Q. Why can’t the core modules be taught in one day?
A. There is simply too much content for technicians to absorb in one day, bearing in mind this is about a technicians basic understanding of Health and Safety, Customer Service and Safety at the Roadside. Making them shorter would increase the potential for accidents and leave technicians without a basic understanding of how to deal with a customer-the life blood of any business!
Q. Why do we need a separate module for Health and Safety?
A. This is the basis of Health and Safety legislation, to train employee’s and provide them with safe systems of work. It is also morally wrong to place an employee in a dangerous situation or ask them to use equipment without any training on how to protect themselves. The consequences of an accident at work are enormous!
Q. Is a complete module on customer service really needed?
A. The customer is the life blood of any business and the training of staff to deal with them in the correct way is essential. You only have to consider the amount of time other organisation’s spend on this important training to realise its importance.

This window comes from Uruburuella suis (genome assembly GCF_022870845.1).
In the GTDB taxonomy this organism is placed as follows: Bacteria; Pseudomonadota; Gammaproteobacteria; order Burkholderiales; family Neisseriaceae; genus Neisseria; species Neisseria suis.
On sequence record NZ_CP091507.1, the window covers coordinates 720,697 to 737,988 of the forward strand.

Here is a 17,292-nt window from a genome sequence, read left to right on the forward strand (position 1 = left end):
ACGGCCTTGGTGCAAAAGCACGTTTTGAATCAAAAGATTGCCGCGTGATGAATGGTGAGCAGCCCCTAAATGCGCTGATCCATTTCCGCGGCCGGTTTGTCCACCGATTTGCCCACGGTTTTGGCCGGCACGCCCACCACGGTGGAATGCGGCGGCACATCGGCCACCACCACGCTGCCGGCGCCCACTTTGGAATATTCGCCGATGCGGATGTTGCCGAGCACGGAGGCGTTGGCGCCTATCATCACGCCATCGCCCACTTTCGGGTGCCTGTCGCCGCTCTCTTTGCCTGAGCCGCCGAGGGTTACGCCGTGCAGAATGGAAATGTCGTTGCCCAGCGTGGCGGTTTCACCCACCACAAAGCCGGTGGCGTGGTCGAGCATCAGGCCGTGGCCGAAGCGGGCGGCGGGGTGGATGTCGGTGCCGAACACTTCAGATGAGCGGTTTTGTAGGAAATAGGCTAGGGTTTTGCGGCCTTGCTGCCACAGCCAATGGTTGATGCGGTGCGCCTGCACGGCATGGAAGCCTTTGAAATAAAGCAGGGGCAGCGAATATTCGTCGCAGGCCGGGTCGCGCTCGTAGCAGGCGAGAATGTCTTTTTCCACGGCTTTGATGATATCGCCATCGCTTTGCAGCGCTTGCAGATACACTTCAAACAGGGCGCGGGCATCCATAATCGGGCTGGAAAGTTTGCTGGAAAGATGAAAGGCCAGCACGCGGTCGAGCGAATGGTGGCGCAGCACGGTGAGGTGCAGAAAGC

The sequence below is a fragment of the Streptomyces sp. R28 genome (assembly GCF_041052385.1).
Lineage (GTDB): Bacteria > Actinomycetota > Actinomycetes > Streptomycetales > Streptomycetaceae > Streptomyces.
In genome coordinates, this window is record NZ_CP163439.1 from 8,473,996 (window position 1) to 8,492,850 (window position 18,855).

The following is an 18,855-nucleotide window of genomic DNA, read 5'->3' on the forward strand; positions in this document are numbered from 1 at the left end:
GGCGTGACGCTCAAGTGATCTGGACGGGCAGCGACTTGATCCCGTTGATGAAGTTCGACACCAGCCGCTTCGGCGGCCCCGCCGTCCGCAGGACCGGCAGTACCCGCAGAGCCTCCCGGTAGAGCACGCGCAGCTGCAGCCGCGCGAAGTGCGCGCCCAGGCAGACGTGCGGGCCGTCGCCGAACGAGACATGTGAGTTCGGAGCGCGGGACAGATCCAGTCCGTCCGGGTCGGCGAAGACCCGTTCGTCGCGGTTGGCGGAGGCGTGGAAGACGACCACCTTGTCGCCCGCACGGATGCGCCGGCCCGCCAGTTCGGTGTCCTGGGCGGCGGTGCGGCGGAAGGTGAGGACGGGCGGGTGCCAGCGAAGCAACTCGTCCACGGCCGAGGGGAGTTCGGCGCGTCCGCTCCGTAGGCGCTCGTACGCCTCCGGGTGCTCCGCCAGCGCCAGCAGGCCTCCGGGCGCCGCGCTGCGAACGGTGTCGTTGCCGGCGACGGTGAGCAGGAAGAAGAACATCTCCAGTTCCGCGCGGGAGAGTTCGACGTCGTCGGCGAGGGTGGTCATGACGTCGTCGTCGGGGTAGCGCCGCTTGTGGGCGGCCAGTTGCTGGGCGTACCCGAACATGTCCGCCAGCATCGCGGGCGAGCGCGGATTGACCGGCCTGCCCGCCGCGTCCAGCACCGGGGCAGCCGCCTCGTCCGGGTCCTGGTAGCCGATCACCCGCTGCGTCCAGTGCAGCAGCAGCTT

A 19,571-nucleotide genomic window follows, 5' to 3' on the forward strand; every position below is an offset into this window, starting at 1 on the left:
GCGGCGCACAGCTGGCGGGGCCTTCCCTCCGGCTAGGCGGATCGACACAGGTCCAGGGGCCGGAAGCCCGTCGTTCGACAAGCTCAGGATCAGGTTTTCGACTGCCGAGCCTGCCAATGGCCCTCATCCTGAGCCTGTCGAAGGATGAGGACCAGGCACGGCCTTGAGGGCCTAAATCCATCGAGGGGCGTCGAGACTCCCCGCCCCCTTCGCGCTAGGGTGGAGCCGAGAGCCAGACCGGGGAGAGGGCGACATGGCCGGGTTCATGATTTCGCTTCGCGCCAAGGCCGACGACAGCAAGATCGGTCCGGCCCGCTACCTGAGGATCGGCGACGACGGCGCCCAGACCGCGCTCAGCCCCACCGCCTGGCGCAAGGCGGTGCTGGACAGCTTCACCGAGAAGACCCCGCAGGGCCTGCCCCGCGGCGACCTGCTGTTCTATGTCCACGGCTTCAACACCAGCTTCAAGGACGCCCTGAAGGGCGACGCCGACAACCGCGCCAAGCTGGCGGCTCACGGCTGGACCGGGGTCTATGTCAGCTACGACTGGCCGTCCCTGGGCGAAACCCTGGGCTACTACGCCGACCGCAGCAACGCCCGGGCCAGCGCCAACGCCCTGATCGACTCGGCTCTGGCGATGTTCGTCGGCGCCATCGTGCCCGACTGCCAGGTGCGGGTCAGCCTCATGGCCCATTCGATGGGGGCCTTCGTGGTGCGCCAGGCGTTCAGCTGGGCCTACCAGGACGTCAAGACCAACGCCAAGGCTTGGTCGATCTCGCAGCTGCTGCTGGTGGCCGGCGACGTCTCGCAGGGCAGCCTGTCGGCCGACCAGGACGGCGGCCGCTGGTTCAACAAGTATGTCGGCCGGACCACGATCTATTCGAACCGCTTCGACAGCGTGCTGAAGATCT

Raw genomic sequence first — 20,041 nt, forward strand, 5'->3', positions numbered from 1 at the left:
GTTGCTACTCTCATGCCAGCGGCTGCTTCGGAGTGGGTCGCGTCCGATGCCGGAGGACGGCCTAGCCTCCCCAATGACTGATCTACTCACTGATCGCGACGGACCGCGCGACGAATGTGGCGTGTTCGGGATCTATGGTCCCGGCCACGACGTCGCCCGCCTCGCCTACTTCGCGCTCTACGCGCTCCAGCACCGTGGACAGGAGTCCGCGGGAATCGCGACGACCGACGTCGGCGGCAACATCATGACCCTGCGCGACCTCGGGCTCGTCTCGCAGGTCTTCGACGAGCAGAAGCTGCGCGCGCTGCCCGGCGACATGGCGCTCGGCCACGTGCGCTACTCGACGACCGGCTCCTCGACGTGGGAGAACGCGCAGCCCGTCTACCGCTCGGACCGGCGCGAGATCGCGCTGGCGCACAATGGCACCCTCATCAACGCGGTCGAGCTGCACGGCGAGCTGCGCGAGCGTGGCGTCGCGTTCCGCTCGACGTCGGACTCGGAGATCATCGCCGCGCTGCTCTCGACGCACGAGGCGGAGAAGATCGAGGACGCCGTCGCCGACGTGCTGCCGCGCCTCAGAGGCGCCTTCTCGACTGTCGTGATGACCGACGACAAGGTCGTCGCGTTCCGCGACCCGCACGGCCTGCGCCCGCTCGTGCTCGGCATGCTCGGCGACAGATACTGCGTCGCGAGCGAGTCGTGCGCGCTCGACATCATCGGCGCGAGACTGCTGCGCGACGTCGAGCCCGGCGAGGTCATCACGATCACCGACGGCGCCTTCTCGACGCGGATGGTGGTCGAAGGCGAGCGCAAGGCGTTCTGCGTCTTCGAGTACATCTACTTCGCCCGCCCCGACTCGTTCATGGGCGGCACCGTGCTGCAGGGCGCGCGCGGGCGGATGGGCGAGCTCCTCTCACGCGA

Q. The customer service module (VR02) talks about effective working relationships, what does this mean?
A. Effective working relationships are the key to workforce harmony and the retention of a customer base. It is about how employees work together to provide a coherent workforce and how employees work with customers to provide excellent customer service.
Q. VR03’s title is Assess the Roadside Situation, what exactly does this mean?
A. From the time a technician receives the job he should be assessing how he is going to deal with the safety of himself and others affected by his actions. A roadside and recovery technician needs the knowledge to carry out a Dynamic Risk Assessment and must be able to react to ever changing situation.
Q. Which of the three ‘Core Modules’ are more important?
A. They are all equally important and provide the technician with the best possible start to a career in this sector.